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    Hi, yes my HbA1c was was at 4.9% just after diagnoses. My doctor is going to have me do a glucose tolerance test next week and I'm to have another HbA1c done in January. Tests aren't cheap, neither are doctors where I'm from lol.
  4. Grateful

    Grateful Type 2 · Well-Known Member

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    Ok I just want to say this result is strange, although I am not a doctor and your doctor should be the one to rely on for this. A level of 4.9% is relatively low even for a non-diabetic and that is why I asked. I am a Type 2 diabetic and managed to get my level down to that same level (4.9%) with a very strict low-carbohydrate diet -- that was sharply down from the 8.3% level when I was diagnosed as a Type 2 diabetic. A level of 4.9% is regarded as "non-diabetic."

    Regarding your comment about costs. I am in America, and tests (and medical care in general) are not cheap here, taking into account the $1,200 per month premium that I pay for health insurance (as a self-employed person) and the additional "co-payments" for the tests themselves....

    Assuming you are indeed Type 2 diabetic, the big issue is diet. Drugs can help a lot, but it sounds like you have not been prescribed any of those yet (please correct me if I am wrong).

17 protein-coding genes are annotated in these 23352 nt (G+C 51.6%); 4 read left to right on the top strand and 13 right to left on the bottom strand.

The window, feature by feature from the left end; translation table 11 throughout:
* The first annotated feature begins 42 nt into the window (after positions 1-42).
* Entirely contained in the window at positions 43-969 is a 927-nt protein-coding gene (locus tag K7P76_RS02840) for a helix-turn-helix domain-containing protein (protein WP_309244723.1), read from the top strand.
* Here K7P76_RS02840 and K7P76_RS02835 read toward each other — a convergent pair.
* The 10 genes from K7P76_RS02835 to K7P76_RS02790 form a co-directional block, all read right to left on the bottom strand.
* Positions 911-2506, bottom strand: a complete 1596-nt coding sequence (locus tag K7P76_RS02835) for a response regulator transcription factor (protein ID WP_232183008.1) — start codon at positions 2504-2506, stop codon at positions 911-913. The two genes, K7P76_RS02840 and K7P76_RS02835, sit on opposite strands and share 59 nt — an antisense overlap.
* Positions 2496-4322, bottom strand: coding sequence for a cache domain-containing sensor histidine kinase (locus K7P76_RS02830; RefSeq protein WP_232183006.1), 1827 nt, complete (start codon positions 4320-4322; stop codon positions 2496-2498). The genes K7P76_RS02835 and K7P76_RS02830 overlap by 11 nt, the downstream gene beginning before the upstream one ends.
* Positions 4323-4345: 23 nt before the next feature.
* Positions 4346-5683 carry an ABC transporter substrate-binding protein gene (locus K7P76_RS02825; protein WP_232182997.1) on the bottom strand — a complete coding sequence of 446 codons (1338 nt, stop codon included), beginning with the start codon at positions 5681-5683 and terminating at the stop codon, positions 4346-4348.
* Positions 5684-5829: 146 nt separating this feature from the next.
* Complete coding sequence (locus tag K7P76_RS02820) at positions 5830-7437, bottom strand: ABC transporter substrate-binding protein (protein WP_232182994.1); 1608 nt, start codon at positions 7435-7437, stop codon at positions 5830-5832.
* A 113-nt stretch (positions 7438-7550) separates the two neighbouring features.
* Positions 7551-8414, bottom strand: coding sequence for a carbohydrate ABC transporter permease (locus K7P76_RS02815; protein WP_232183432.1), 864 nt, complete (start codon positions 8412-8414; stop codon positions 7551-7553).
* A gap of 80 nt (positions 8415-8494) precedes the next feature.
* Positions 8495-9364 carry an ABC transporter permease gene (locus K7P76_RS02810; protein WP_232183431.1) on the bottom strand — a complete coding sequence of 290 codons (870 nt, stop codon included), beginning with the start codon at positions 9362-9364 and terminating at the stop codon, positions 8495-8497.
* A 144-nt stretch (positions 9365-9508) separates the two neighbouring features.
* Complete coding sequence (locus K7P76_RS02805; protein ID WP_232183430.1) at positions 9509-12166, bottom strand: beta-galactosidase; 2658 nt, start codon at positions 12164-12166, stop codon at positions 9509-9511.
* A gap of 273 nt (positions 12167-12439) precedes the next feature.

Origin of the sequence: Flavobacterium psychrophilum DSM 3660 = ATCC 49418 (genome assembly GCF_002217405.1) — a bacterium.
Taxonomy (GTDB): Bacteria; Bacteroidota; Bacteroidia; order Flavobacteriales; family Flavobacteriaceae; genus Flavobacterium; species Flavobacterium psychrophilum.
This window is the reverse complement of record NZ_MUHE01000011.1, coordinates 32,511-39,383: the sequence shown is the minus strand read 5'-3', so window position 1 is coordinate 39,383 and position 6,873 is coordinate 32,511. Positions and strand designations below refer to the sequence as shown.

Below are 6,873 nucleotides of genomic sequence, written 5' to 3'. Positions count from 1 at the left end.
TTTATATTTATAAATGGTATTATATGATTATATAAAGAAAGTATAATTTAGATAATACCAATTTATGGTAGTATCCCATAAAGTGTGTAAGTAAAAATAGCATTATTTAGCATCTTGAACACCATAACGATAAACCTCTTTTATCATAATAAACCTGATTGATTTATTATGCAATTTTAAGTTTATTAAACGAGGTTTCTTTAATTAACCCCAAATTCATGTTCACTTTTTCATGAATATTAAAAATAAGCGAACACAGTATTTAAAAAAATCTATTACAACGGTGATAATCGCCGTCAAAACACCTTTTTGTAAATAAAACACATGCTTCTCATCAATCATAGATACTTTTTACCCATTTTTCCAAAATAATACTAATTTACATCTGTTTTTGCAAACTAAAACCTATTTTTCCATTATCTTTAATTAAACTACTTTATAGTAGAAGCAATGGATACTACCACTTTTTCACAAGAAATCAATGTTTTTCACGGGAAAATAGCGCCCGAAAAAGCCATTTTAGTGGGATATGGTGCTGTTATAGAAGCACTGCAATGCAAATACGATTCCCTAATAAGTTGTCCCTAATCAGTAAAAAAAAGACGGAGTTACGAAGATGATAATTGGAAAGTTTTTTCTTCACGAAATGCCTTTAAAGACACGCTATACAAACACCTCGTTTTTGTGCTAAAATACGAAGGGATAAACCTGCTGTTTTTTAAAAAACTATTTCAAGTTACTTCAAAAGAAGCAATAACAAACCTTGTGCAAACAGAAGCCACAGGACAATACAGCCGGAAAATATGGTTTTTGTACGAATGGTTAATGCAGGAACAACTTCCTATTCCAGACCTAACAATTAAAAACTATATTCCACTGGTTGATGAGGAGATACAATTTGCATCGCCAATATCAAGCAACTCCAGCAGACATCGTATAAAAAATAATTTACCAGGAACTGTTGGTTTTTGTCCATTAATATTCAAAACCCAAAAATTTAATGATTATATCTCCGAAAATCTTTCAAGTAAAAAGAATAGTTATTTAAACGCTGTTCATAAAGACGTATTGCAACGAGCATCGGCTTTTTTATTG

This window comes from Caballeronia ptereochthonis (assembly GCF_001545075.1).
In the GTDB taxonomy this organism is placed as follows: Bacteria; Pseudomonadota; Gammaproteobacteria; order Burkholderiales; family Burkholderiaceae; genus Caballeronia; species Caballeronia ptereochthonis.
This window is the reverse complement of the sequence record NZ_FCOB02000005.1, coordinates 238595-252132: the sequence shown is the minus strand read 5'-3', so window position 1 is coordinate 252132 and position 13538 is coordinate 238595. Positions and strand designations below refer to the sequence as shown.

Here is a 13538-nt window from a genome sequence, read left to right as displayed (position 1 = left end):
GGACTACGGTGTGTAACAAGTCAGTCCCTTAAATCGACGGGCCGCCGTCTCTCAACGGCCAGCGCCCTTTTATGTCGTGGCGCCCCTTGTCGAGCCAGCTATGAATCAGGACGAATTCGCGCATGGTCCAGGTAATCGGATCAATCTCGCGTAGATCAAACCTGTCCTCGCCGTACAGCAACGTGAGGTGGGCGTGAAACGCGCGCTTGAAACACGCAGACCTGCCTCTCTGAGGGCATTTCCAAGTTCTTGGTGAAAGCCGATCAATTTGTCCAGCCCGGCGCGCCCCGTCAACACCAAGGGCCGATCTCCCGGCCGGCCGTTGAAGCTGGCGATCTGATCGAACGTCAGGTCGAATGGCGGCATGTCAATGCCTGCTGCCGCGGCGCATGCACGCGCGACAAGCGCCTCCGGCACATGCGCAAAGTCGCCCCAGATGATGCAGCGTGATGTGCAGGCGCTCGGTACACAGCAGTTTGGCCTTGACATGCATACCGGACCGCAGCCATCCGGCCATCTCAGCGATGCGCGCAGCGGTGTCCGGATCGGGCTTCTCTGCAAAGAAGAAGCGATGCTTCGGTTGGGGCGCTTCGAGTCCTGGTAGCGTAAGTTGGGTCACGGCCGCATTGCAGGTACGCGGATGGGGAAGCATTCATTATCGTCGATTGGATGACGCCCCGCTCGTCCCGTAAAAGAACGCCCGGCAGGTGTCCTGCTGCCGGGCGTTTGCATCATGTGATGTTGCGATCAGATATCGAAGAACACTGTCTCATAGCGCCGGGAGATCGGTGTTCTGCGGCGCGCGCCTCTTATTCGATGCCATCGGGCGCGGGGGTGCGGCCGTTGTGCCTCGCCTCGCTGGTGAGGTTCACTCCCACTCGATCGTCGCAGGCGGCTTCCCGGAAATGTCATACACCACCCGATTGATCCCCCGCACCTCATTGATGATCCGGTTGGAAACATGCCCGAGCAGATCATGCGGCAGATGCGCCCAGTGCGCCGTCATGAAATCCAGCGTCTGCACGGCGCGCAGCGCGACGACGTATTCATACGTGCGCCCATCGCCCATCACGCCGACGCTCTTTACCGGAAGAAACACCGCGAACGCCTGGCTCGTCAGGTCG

The good news is that some people, including me (see signature below) are able to deal with the condition entirely with a low-carbohydrate diet (and no drugs). You have probably already got some information about this, because you said you've been following this forum for a little while.

    I don't know whether such a route will be appropriate for you. But if you want more information:

    Explaining the HbA1c blood test: http://www.diabetes.co.uk/what-is-hba1c.html

    Explaining the various low-carb options: http://www.diabetes.co.uk/diet/low-carb-diabetes-diet.html

    Getting food information and recipes: https://www.dietdoctor.com/low-carb
    #4 Grateful, Dec 4, 2017 at 3:04 AM
    Last edited: Dec 4, 2017
  5. daisy1

    daisy1 Type 2 · Legend
    Staff Member Retired Moderator

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    Hello Triniz and welcome to the Forum :) Here is the Basic Information we give to new members and I hope you will find it useful. Ask as many questions as you like and someone will be able to help.